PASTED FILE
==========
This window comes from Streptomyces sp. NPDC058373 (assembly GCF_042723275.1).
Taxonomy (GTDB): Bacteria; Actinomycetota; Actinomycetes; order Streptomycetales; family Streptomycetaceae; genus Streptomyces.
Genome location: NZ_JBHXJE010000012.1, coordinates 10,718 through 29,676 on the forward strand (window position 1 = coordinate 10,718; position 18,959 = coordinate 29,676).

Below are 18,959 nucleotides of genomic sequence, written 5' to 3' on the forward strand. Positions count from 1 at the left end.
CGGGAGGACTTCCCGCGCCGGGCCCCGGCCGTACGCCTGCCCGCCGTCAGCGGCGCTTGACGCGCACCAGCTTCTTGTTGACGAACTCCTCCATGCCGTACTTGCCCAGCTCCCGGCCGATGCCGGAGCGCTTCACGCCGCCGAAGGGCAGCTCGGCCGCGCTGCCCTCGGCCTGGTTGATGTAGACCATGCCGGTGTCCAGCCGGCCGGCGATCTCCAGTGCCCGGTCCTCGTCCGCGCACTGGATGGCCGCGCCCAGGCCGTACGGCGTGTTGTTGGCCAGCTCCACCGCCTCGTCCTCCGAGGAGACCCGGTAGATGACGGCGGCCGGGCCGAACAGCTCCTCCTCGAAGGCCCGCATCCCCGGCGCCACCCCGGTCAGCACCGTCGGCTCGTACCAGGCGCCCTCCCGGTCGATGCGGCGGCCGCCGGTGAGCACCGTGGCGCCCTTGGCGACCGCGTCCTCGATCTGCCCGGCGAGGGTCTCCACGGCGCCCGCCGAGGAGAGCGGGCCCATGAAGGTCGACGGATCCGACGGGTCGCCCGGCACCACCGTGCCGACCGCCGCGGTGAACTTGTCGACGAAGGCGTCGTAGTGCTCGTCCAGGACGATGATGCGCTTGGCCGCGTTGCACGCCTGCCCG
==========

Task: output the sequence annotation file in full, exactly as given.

This window comes from Streptomyces sp. NPDC058373 (assembly GCF_042723275.1).
Taxonomy (GTDB): Bacteria; Actinomycetota; Actinomycetes; order Streptomycetales; family Streptomycetaceae; genus Streptomyces.
Genome location: NZ_JBHXJE010000012.1, coordinates 10,718 through 29,676 on the forward strand (window position 1 = coordinate 10,718; position 18,959 = coordinate 29,676).

Below are 18,959 nucleotides of genomic sequence, written 5' to 3' on the forward strand. Positions count from 1 at the left end.
CGGGAGGACTTCCCGCGCCGGGCCCCGGCCGTACGCCTGCCCGCCGTCAGCGGCGCTTGACGCGCACCAGCTTCTTGTTGACGAACTCCTCCATGCCGTACTTGCCCAGCTCCCGGCCGATGCCGGAGCGCTTCACGCCGCCGAAGGGCAGCTCGGCCGCGCTGCCCTCGGCCTGGTTGATGTAGACCATGCCGGTGTCCAGCCGGCCGGCGATCTCCAGTGCCCGGTCCTCGTCCGCGCACTGGATGGCCGCGCCCAGGCCGTACGGCGTGTTGTTGGCCAGCTCCACCGCCTCGTCCTCCGAGGAGACCCGGTAGATGACGGCGGCCGGGCCGAACAGCTCCTCCTCGAAGGCCCGCATCCCCGGCGCCACCCCGGTCAGCACCGTCGGCTCGTACCAGGCGCCCTCCCGGTCGATGCGGCGGCCGCCGGTGAGCACCGTGGCGCCCTTGGCGACCGCGTCCTCGATCTGCCCGGCGAGGGTCTCCACGGCGCCCGCCGAGGAGAGCGGGCCCATGAAGGTCGACGGATCCGACGGGTCGCCCGGCACCACCGTGCCGACCGCCGCGGTGAACTTGTCGACGAAGGCGTCGTAGTGCTCGTCCAGGACGATGATGCGCTTGGCCGCGTTGCACGCCTGCCCG